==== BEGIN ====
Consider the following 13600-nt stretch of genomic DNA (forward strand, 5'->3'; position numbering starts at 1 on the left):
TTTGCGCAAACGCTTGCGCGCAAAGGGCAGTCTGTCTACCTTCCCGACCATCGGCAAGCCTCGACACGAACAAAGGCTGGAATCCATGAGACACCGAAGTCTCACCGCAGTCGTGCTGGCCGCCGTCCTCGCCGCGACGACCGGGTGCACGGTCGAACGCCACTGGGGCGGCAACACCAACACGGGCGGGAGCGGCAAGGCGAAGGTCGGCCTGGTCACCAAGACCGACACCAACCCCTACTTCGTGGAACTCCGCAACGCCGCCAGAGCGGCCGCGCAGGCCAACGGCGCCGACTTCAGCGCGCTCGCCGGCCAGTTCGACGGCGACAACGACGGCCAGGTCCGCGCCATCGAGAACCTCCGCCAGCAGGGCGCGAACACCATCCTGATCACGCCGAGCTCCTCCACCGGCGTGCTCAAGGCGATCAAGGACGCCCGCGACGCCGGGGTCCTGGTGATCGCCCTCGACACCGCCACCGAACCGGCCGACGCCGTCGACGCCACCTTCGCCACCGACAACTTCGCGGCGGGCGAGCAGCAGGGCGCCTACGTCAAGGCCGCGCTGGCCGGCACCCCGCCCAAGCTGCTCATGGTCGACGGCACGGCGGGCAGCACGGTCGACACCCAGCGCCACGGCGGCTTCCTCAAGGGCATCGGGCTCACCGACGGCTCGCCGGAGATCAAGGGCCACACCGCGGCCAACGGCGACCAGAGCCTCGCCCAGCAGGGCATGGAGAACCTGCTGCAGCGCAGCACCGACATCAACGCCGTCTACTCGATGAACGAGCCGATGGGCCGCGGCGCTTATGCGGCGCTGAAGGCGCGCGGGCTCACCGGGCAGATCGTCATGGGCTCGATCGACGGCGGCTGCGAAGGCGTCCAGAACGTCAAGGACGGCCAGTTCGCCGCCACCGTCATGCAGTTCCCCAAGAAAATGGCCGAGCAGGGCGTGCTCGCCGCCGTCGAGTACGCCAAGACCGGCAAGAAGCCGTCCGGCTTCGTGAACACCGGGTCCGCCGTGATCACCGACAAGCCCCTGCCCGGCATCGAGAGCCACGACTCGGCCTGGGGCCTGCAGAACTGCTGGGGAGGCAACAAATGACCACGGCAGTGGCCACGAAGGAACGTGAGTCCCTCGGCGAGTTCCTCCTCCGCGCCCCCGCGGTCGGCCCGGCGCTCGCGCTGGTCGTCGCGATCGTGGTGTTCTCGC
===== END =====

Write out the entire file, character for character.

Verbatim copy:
Consider the following 13600-nt stretch of genomic DNA (forward strand, 5'->3'; position numbering starts at 1 on the left):
TTTGCGCAAACGCTTGCGCGCAAAGGGCAGTCTGTCTACCTTCCCGACCATCGGCAAGCCTCGACACGAACAAAGGCTGGAATCCATGAGACACCGAAGTCTCACCGCAGTCGTGCTGGCCGCCGTCCTCGCCGCGACGACCGGGTGCACGGTCGAACGCCACTGGGGCGGCAACACCAACACGGGCGGGAGCGGCAAGGCGAAGGTCGGCCTGGTCACCAAGACCGACACCAACCCCTACTTCGTGGAACTCCGCAACGCCGCCAGAGCGGCCGCGCAGGCCAACGGCGCCGACTTCAGCGCGCTCGCCGGCCAGTTCGACGGCGACAACGACGGCCAGGTCCGCGCCATCGAGAACCTCCGCCAGCAGGGCGCGAACACCATCCTGATCACGCCGAGCTCCTCCACCGGCGTGCTCAAGGCGATCAAGGACGCCCGCGACGCCGGGGTCCTGGTGATCGCCCTCGACACCGCCACCGAACCGGCCGACGCCGTCGACGCCACCTTCGCCACCGACAACTTCGCGGCGGGCGAGCAGCAGGGCGCCTACGTCAAGGCCGCGCTGGCCGGCACCCCGCCCAAGCTGCTCATGGTCGACGGCACGGCGGGCAGCACGGTCGACACCCAGCGCCACGGCGGCTTCCTCAAGGGCATCGGGCTCACCGACGGCTCGCCGGAGATCAAGGGCCACACCGCGGCCAACGGCGACCAGAGCCTCGCCCAGCAGGGCATGGAGAACCTGCTGCAGCGCAGCACCGACATCAACGCCGTCTACTCGATGAACGAGCCGATGGGCCGCGGCGCTTATGCGGCGCTGAAGGCGCGCGGGCTCACCGGGCAGATCGTCATGGGCTCGATCGACGGCGGCTGCGAAGGCGTCCAGAACGTCAAGGACGGCCAGTTCGCCGCCACCGTCATGCAGTTCCCCAAGAAAATGGCCGAGCAGGGCGTGCTCGCCGCCGTCGAGTACGCCAAGACCGGCAAGAAGCCGTCCGGCTTCGTGAACACCGGGTCCGCCGTGATCACCGACAAGCCCCTGCCCGGCATCGAGAGCCACGACTCGGCCTGGGGCCTGCAGAACTGCTGGGGAGGCAACAAATGACCACGGCAGTGGCCACGAAGGAACGTGAGTCCCTCGGCGAGTTCCTCCTCCGCGCCCCCGCGGTCGGCCCGGCGCTCGCGCTGGTCGTCGCGATCGTGGTGTTCTCGC